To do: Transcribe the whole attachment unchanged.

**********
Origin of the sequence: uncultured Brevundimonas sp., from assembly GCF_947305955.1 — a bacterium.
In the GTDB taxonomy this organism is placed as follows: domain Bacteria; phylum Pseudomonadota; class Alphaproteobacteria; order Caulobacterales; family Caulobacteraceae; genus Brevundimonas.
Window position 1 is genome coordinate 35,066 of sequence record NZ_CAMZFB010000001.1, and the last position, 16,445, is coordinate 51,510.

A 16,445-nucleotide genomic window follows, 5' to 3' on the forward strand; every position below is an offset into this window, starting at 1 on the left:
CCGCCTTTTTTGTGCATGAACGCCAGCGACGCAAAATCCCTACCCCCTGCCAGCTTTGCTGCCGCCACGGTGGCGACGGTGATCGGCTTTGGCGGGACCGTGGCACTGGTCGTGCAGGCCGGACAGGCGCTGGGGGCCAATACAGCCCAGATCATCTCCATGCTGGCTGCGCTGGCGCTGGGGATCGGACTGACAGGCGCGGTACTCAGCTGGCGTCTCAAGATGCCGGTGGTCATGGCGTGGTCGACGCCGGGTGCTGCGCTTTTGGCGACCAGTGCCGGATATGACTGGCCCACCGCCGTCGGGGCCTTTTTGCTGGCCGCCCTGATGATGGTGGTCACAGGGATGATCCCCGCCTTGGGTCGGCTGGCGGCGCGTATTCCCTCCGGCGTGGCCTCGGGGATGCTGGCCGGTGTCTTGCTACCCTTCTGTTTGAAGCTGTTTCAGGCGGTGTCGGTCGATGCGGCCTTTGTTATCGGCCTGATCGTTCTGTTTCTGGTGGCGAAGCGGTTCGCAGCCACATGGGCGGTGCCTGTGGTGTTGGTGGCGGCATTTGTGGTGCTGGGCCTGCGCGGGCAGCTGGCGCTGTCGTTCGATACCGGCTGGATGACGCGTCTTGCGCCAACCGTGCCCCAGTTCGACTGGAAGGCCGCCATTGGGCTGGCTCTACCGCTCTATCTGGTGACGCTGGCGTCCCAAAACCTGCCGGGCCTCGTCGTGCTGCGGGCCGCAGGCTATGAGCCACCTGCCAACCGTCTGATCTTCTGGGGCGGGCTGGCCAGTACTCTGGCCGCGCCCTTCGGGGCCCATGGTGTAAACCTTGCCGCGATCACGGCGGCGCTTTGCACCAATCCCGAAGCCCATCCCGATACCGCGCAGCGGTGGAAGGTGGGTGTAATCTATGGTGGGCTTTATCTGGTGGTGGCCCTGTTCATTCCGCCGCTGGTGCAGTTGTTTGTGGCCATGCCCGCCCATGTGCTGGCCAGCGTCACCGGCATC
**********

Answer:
Origin of the sequence: uncultured Brevundimonas sp., from assembly GCF_947305955.1 — a bacterium.
In the GTDB taxonomy this organism is placed as follows: domain Bacteria; phylum Pseudomonadota; class Alphaproteobacteria; order Caulobacterales; family Caulobacteraceae; genus Brevundimonas.
Window position 1 is genome coordinate 35,066 of sequence record NZ_CAMZFB010000001.1, and the last position, 16,445, is coordinate 51,510.

A 16,445-nucleotide genomic window follows, 5' to 3' on the forward strand; every position below is an offset into this window, starting at 1 on the left:
CCGCCTTTTTTGTGCATGAACGCCAGCGACGCAAAATCCCTACCCCCTGCCAGCTTTGCTGCCGCCACGGTGGCGACGGTGATCGGCTTTGGCGGGACCGTGGCACTGGTCGTGCAGGCCGGACAGGCGCTGGGGGCCAATACAGCCCAGATCATCTCCATGCTGGCTGCGCTGGCGCTGGGGATCGGACTGACAGGCGCGGTACTCAGCTGGCGTCTCAAGATGCCGGTGGTCATGGCGTGGTCGACGCCGGGTGCTGCGCTTTTGGCGACCAGTGCCGGATATGACTGGCCCACCGCCGTCGGGGCCTTTTTGCTGGCCGCCCTGATGATGGTGGTCACAGGGATGATCCCCGCCTTGGGTCGGCTGGCGGCGCGTATTCCCTCCGGCGTGGCCTCGGGGATGCTGGCCGGTGTCTTGCTACCCTTCTGTTTGAAGCTGTTTCAGGCGGTGTCGGTCGATGCGGCCTTTGTTATCGGCCTGATCGTTCTGTTTCTGGTGGCGAAGCGGTTCGCAGCCACATGGGCGGTGCCTGTGGTGTTGGTGGCGGCATTTGTGGTGCTGGGCCTGCGCGGGCAGCTGGCGCTGTCGTTCGATACCGGCTGGATGACGCGTCTTGCGCCAACCGTGCCCCAGTTCGACTGGAAGGCCGCCATTGGGCTGGCTCTACCGCTCTATCTGGTGACGCTGGCGTCCCAAAACCTGCCGGGCCTCGTCGTGCTGCGGGCCGCAGGCTATGAGCCACCTGCCAACCGTCTGATCTTCTGGGGCGGGCTGGCCAGTACTCTGGCCGCGCCCTTCGGGGCCCATGGTGTAAACCTTGCCGCGATCACGGCGGCGCTTTGCACCAATCCCGAAGCCCATCCCGATACCGCGCAGCGGTGGAAGGTGGGTGTAATCTATGGTGGGCTTTATCTGGTGGTGGCCCTGTTCATTCCGCCGCTGGTGCAGTTGTTTGTGGCCATGCCCGCCCATGTGCTGGCCAGCGTCACCGGCATC